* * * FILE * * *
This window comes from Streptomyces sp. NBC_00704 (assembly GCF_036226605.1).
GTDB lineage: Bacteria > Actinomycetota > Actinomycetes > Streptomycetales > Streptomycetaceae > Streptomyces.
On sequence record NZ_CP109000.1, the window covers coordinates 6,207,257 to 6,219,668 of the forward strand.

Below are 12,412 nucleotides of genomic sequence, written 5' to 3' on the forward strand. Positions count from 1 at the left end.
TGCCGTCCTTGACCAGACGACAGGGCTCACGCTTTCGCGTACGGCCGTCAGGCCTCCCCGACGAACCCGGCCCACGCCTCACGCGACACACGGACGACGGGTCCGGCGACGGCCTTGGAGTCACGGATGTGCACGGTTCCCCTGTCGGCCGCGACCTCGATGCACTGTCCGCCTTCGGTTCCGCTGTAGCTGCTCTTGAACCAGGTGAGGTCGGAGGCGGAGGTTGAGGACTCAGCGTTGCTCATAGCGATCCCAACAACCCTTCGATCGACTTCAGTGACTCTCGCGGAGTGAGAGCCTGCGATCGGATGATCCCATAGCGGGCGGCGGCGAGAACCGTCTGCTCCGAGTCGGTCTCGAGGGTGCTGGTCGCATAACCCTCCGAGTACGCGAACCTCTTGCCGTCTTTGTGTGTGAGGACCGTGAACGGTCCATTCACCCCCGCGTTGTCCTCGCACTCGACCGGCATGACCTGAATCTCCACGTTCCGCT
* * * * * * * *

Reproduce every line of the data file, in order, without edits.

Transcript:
This window comes from Streptomyces sp. NBC_00704 (assembly GCF_036226605.1).
GTDB lineage: Bacteria > Actinomycetota > Actinomycetes > Streptomycetales > Streptomycetaceae > Streptomyces.
On sequence record NZ_CP109000.1, the window covers coordinates 6,207,257 to 6,219,668 of the forward strand.

Below are 12,412 nucleotides of genomic sequence, written 5' to 3' on the forward strand. Positions count from 1 at the left end.
TGCCGTCCTTGACCAGACGACAGGGCTCACGCTTTCGCGTACGGCCGTCAGGCCTCCCCGACGAACCCGGCCCACGCCTCACGCGACACACGGACGACGGGTCCGGCGACGGCCTTGGAGTCACGGATGTGCACGGTTCCCCTGTCGGCCGCGACCTCGATGCACTGTCCGCCTTCGGTTCCGCTGTAGCTGCTCTTGAACCAGGTGAGGTCGGAGGCGGAGGTTGAGGACTCAGCGTTGCTCATAGCGATCCCAACAACCCTTCGATCGACTTCAGTGACTCTCGCGGAGTGAGAGCCTGCGATCGGATGATCCCATAGCGGGCGGCGGCGAGAACCGTCTGCTCCGAGTCGGTCTCGAGGGTGCTGGTCGCATAACCCTCCGAGTACGCGAACCTCTTGCCGTCTTTGTGTGTGAGGACCGTGAACGGTCCATTCACCCCCGCGTTGTCCTCGCACTCGACCGGCATGACCTGAATCTCCACGTTCCGCT